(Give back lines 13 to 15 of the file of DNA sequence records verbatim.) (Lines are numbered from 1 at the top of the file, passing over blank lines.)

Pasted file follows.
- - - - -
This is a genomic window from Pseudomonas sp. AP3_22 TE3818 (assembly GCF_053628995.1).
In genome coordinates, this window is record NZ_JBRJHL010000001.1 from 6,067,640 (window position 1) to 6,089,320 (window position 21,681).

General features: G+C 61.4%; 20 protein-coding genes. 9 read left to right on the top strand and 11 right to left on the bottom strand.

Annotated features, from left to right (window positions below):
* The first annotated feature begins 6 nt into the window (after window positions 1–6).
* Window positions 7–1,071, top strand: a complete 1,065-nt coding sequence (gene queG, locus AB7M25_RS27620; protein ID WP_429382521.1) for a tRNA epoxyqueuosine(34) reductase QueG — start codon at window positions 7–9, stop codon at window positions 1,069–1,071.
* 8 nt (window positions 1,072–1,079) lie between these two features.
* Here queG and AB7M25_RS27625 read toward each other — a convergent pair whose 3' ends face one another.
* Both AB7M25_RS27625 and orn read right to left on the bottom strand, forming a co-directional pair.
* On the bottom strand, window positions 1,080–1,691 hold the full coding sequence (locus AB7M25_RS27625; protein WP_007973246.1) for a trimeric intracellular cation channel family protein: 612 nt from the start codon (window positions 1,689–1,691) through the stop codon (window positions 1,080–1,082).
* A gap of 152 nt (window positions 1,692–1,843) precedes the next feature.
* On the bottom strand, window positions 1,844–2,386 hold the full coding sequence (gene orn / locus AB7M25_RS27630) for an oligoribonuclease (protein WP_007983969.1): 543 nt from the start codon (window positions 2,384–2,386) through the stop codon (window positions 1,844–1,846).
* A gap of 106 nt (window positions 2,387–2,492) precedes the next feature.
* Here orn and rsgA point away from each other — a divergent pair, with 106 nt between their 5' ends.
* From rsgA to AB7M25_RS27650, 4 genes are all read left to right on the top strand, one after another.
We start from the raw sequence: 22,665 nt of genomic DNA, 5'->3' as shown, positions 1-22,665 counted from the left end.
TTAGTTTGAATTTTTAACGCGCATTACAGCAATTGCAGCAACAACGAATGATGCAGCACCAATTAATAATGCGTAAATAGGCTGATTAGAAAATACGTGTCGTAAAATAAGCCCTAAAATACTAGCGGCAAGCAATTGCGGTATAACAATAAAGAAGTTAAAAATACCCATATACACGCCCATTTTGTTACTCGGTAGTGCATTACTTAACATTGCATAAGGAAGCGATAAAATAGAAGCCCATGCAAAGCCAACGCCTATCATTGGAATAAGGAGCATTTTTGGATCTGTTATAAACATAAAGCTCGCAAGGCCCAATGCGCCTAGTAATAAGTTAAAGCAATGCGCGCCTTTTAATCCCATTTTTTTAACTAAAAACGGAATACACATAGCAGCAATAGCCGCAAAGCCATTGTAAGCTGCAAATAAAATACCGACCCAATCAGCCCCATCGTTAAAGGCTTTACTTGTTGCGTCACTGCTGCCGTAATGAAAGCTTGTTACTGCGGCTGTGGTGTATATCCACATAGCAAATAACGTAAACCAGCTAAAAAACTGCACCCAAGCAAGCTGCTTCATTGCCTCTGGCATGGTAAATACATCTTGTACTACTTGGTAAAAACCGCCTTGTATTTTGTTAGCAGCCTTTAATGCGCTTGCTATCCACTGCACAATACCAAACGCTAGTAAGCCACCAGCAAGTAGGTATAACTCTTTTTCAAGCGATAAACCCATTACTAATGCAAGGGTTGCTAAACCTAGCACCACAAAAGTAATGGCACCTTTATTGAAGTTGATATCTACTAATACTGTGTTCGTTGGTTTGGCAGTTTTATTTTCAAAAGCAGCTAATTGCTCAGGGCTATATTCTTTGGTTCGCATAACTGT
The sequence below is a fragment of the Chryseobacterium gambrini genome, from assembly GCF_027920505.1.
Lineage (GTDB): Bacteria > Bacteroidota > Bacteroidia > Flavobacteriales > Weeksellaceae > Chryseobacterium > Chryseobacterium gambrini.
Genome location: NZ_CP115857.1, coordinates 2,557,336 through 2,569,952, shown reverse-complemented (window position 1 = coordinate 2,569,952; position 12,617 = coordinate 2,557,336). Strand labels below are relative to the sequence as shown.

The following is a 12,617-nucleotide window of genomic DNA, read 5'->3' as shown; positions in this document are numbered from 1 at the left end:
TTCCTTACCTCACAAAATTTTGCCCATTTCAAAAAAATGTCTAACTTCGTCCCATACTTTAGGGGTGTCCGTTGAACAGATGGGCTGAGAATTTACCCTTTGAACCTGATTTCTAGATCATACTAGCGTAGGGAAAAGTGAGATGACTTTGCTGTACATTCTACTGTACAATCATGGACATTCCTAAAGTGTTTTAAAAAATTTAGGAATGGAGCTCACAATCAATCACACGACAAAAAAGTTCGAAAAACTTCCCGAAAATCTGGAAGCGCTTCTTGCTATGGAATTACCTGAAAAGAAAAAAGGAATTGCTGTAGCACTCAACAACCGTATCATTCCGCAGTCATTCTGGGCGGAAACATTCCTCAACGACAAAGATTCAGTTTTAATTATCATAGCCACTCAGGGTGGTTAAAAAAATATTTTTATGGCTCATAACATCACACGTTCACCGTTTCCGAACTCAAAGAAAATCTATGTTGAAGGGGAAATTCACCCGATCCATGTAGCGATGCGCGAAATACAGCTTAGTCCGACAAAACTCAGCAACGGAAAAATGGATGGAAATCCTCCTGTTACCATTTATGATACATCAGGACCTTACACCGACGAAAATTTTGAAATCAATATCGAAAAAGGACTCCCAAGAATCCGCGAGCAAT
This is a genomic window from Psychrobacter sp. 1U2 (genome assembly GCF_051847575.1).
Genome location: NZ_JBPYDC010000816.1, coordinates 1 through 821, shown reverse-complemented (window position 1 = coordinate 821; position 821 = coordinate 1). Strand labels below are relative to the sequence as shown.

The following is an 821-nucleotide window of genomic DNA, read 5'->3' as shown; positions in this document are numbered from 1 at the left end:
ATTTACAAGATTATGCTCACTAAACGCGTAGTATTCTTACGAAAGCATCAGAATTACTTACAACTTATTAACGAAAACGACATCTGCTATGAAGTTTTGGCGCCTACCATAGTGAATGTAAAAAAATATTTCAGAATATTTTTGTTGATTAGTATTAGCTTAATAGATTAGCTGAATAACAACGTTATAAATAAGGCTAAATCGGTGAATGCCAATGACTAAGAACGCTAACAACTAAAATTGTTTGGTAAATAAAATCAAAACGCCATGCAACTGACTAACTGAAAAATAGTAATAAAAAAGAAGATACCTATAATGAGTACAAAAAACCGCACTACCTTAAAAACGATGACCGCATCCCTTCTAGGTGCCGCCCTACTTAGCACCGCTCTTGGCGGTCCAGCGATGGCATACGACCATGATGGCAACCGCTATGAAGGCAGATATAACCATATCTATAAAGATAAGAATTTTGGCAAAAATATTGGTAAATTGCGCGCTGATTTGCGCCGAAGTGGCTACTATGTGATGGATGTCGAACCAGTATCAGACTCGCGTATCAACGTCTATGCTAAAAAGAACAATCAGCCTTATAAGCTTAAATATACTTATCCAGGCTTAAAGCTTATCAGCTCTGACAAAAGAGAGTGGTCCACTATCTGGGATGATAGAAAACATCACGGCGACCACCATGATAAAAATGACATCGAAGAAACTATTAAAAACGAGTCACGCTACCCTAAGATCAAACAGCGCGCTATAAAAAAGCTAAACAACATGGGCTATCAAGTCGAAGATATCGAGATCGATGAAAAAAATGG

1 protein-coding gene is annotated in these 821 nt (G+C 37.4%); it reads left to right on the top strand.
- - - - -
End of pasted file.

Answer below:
* A gap of 106 nt (window positions 2,387–2,492) precedes the next feature.
* Here orn and rsgA point away from each other — a divergent pair, with 106 nt between their 5' ends.
* From rsgA to AB7M25_RS27650, 4 genes are all read left to right on the top strand, one after another.